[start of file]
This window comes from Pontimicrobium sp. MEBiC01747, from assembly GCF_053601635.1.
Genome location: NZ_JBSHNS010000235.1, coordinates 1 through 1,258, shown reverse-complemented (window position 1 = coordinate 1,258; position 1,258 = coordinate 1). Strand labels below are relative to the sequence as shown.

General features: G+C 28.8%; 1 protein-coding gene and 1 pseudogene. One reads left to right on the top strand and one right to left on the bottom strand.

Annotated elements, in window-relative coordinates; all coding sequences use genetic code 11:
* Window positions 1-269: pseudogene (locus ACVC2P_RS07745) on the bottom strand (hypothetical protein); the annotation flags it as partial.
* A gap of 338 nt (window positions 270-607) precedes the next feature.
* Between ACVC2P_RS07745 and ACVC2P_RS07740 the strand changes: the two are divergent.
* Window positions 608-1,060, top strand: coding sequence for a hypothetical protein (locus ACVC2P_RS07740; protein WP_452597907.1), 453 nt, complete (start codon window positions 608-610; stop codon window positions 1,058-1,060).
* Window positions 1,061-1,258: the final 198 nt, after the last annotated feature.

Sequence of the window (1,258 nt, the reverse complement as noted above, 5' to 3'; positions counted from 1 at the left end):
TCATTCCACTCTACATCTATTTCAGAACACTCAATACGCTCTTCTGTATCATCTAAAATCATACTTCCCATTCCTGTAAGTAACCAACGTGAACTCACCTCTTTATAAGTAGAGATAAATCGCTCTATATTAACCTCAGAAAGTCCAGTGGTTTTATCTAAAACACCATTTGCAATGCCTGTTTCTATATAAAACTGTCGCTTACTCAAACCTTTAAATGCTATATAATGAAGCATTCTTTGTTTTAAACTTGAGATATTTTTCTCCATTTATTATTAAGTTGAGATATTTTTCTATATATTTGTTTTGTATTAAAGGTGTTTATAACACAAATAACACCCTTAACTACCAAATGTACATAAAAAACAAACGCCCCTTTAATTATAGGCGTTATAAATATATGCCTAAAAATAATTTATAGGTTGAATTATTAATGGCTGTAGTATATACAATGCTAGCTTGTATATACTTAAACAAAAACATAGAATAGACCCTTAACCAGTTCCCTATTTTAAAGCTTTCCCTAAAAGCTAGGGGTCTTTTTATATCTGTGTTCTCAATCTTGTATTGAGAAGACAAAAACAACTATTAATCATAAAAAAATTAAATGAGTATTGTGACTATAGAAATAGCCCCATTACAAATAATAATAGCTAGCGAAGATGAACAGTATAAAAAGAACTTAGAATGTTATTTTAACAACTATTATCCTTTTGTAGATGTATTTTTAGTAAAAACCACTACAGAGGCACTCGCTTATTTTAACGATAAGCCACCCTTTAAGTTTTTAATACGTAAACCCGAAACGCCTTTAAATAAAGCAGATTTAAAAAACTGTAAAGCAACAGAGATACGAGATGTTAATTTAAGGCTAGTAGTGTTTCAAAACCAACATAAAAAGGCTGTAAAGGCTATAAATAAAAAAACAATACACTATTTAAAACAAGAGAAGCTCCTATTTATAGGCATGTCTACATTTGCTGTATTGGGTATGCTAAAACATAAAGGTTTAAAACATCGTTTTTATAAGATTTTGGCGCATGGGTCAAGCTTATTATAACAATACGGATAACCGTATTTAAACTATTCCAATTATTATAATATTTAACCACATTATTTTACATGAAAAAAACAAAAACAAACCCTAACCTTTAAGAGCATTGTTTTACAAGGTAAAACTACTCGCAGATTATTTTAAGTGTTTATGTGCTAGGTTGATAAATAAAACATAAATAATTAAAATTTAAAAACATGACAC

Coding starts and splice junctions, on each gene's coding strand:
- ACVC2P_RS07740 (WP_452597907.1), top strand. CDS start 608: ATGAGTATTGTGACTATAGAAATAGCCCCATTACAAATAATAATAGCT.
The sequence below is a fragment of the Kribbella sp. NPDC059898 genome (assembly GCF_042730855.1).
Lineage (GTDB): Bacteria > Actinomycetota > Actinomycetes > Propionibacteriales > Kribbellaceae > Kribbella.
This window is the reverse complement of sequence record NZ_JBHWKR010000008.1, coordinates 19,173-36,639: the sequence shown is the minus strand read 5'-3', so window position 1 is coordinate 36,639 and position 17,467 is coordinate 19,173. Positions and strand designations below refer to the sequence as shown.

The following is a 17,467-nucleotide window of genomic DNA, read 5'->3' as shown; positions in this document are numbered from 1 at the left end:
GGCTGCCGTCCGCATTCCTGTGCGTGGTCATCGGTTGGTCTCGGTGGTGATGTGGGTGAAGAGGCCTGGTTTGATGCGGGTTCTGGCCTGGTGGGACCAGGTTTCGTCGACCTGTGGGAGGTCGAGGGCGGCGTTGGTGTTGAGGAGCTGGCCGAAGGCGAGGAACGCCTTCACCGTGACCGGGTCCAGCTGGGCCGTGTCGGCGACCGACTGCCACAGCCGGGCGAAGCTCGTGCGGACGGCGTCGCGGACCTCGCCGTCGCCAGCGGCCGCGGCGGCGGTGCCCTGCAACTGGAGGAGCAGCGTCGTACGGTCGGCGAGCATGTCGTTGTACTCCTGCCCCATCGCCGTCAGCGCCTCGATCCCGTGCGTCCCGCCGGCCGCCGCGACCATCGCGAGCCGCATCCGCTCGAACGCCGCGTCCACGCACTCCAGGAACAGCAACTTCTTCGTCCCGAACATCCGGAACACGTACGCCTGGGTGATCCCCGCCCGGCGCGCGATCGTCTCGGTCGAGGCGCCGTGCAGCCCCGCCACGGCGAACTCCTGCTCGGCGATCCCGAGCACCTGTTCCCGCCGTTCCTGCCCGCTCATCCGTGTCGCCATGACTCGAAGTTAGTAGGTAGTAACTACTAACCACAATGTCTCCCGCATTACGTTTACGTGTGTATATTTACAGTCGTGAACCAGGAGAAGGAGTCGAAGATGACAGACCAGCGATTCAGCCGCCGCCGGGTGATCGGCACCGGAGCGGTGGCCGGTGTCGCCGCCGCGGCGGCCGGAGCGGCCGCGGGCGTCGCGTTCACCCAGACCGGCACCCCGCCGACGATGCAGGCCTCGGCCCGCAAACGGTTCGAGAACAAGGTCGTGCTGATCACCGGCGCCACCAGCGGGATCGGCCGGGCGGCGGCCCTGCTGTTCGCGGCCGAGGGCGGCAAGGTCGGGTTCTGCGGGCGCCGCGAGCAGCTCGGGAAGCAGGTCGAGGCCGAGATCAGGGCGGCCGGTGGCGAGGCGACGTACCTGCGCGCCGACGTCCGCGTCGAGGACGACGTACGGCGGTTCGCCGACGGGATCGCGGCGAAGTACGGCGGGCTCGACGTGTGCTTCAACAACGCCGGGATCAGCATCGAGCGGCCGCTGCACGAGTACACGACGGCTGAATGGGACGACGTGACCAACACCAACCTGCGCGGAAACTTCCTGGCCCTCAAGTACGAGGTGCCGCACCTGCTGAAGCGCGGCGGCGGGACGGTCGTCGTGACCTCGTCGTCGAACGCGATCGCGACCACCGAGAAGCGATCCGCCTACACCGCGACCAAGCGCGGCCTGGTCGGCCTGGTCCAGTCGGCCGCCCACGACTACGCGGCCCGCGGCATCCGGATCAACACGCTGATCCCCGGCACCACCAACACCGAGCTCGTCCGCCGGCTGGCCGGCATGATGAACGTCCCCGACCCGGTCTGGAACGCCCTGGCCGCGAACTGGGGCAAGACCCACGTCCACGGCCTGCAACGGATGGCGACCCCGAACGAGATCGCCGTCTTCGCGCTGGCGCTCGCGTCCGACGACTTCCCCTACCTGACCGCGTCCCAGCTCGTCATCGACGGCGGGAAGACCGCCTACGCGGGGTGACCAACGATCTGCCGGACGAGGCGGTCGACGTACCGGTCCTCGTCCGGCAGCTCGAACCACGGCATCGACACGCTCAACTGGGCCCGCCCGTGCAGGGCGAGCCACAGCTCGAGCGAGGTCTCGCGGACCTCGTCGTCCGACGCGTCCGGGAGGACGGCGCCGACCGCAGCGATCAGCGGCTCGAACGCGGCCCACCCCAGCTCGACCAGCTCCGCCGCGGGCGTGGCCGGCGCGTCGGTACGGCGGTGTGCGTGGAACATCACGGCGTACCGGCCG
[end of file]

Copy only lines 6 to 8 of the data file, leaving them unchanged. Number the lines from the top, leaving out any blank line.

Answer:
* A gap of 338 nt (window positions 270-607) precedes the next feature.
* Between ACVC2P_RS07745 and ACVC2P_RS07740 the strand changes: the two are divergent.
* Window positions 608-1,060, top strand: coding sequence for a hypothetical protein (locus ACVC2P_RS07740; protein WP_452597907.1), 453 nt, complete (start codon window positions 608-610; stop codon window positions 1,058-1,060).